I found nothing likable about either main character Kotoko Aihara and Naoki Irie. Kotoko, the female lead is portrayed as not only not very bright, but as just plain stupid. First, I’ve said many times before that I hate airhead female leads, which does fit Kotoko somewhat. But she showed she could do so much more if she’s instructed properly, as her reaching the top 100 at mid terms showed. She never cared enough to try until Naoki’s rejection, which I also find annoying, but I don’t find characters calling other characters stupid all the time funny. And it does happen constantly throughout this volume from both Naoki and his little brother Yuuki. I really don’t like how mean-spirited it feels. Naoki is no better. He’s obnoxious, rude and colder than the iceberg that sank the Titanic. He seems to enjoy looking down on others and feeling superior. I expect to see this in a rival or comedy relief character, not in the lead I’m supposed to be rooting for the female lead to get together with.
Tada does do a good job of capturing what teenagers are like in high school. Kotoko and her friends from F class are like average high school students. They’d rather go shopping rather than study. They wait until the last-minute to do their school work over summer break. They assume they will be going to college, but they just don’t know what they’ll major in yet. These elements of the story I liked. There aren’t many titles out there that really reflects a teenagers frame of mind. One element that she does capture, that I don’t like, yet is the corner-stone of the series, is that even through Kotoko knows what a complete jerk Naoki is, she still loves him. Her motives are rather shallow, as you’d expect from a teenage crush. She loves him for his looks and abilities, but there doesn’t seem to be anything underneath that is redeeming about him.
The art is very dated. The series was originally drawn in the early nineties, and it shows. But after a few chapters, you get used to it. In a lot of ways, her style reminds me of Rumiko Takahashi’s style, and Urusei Yatsura in particular. There were several scenes with Kotoko and her friends that brought up visions of Lum and Ataru and their friends.
Overall, Itazura na Kiss is an okay series. There are some nice moments with Kotoko and Naoki. Mostly they are when Naoki is forced to help Kotoko, through blackmail, to get through midterms and help most of F class get through finals through sheer numbers. Naoki really does help everyone out, even if it is done begrudgingly. Classic or not, this just isn’t a series for me. Unlikable leads keep me from really enjoying the series.
From Aurora’s Ashes
Like a phoenix rising from the ashes, the people behind the company have banded together to create a new manga publisher. Calling themselves Manga Factory, former staffers from Aurora have created a new independent company instead of being a subsidiary of a Japanese company, as Aurora was. They have already announced one title, Teen Apocolypse: Guilstein for the Kindle and promises to do more electronic books in the same genre’s as Aurora; shojo, fantasy, josei and yaoi. This seems to tell me that Aurora wasn’t doing too bad, but maybe they just weren’t doing good enough to please the exec back in Japan. For these former employees to come together and create their own company, in this economic environment must mean they seen a reason to keep plugging at it. I look forward to see what they offer, especially in the digital format.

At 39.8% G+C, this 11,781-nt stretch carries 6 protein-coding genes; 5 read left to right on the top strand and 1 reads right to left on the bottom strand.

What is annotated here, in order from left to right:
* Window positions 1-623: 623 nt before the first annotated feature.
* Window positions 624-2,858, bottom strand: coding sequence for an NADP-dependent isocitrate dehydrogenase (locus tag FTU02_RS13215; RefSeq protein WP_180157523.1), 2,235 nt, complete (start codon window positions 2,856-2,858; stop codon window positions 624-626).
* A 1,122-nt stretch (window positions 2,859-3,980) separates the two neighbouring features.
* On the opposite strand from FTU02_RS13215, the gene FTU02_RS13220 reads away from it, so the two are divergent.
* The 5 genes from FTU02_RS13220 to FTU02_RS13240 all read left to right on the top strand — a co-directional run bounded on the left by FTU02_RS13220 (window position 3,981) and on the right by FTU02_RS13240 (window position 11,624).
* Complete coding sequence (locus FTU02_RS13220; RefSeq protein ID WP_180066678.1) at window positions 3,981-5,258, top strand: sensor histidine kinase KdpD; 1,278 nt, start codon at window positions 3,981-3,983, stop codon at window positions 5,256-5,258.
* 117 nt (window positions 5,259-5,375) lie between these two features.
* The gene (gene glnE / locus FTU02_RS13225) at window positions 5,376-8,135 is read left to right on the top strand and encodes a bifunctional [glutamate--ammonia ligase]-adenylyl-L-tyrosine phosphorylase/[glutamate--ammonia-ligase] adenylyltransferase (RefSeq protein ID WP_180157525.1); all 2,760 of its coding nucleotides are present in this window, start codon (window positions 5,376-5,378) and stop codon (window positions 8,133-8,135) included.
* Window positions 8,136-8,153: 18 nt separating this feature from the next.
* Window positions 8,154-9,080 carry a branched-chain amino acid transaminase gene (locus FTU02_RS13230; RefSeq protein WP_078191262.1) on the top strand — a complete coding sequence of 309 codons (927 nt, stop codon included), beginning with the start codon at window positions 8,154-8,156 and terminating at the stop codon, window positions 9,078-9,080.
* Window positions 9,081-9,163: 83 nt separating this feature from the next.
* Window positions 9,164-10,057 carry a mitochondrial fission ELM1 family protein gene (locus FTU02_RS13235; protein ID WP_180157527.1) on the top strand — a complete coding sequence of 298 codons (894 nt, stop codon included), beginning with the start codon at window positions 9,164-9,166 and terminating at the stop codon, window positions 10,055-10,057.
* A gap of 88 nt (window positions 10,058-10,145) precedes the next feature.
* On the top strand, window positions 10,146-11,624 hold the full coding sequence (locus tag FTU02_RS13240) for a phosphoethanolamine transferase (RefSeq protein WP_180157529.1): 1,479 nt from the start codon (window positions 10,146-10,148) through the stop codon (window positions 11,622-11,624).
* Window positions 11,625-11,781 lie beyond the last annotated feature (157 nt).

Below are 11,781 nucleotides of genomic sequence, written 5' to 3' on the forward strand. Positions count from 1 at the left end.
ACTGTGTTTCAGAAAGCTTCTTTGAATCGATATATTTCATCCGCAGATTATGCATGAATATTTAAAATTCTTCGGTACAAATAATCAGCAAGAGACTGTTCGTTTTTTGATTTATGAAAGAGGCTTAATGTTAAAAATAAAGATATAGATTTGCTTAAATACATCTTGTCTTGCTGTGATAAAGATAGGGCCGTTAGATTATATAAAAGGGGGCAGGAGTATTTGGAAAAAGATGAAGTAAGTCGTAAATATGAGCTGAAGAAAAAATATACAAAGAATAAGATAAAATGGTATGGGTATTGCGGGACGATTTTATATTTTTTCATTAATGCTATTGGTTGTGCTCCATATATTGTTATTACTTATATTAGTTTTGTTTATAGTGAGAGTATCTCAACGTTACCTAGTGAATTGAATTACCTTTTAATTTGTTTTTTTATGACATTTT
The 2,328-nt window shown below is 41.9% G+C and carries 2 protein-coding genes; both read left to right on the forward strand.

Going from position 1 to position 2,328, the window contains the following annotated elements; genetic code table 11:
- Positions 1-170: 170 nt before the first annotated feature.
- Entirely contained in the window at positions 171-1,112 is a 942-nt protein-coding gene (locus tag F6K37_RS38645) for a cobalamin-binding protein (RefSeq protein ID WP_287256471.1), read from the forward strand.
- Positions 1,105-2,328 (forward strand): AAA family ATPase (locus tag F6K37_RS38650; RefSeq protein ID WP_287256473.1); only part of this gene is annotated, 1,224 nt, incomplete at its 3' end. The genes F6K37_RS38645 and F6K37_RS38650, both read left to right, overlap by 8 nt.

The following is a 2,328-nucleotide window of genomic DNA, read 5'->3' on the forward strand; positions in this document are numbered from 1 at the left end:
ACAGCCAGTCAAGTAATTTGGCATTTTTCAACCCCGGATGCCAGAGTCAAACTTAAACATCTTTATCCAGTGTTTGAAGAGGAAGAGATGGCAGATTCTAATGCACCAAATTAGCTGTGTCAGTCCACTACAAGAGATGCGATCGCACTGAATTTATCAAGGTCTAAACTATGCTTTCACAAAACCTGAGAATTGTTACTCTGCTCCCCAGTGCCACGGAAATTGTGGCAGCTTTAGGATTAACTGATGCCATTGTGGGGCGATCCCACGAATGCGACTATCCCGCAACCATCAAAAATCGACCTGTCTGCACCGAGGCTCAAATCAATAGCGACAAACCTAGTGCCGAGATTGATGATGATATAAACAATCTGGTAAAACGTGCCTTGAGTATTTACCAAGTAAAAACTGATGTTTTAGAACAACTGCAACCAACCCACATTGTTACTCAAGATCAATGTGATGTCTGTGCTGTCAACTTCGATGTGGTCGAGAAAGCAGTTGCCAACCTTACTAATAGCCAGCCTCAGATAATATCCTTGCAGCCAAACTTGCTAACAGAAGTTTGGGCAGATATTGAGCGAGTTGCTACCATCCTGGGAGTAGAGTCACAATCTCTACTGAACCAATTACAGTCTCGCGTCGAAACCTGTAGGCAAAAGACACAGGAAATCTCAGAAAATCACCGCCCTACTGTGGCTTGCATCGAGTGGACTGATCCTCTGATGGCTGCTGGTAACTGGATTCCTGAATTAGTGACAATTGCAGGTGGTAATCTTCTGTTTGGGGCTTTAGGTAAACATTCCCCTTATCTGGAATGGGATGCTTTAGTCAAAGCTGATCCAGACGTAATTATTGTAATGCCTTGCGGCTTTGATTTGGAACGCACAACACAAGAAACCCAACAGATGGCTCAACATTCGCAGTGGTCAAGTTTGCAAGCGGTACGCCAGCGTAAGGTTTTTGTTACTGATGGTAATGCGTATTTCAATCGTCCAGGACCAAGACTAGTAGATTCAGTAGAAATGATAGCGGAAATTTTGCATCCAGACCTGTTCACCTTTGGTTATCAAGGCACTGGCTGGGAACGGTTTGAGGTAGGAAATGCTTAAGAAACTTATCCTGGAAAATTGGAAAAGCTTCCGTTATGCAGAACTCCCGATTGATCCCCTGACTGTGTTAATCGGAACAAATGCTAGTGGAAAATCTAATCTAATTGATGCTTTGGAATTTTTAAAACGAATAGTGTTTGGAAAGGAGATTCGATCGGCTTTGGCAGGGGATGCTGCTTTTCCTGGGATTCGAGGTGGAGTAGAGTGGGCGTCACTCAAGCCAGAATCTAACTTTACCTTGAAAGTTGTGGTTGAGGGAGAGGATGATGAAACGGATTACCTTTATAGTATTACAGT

Tokyopop + Zinio = ??
Tokyopop has been a pioneer of digital manga. They were the first to put their OEL manga on an e-reader, they feature sample chapters of new manga, and whole volumes on their website, and now they are teaming up with digital magazine and book publisher Zinio to make their OEL manga available for download for both PCs and Macs. Jenkei of the Apurikotto Waffle blog took the Tokyopop manga on Zinio for a test drive. She does a very thorough review of the features and ease of use. If you are thinking about checking out Zinio, read her review first. I like that Tokyopop is stretching out and looking at more ways to get their titles out digitally, I just wish they would stop with going with so much of the proprietary formats. That isn’t going to be the way to success in the digital world. Didn’t work for music, so why does anyone think it will work for books, a format that is more highly traded in the analog world than music ever was?
The Recon is Over
More bad news hits the manga world, though this time it affects the mangasphere directly. Manga Recon, one of the blogs at Popcultureshock is being shut down along with the rest of the site. The current reviewers hold a roundtable to say their farewells and share their memories of the site. Manga Recon was one of the first review sites I started reading regularly, before I started writing my own. I met Kate Dacey through the Tokyopop site, but remember her starting as the editor for Manga Recon. I even got a manga from her, Samurai Commando, for suggesting ideas for columns. It’s been bad enough to be hit with all the news lately of publishers struggling, but it’s worse when it’s people you’ve come to know and read regularly. But it’s not all bad news, as many of the reviewers have their own blogs and/or other columns where they will continue to write and review. I still wish them all the best of luck. It was fun while it lasted.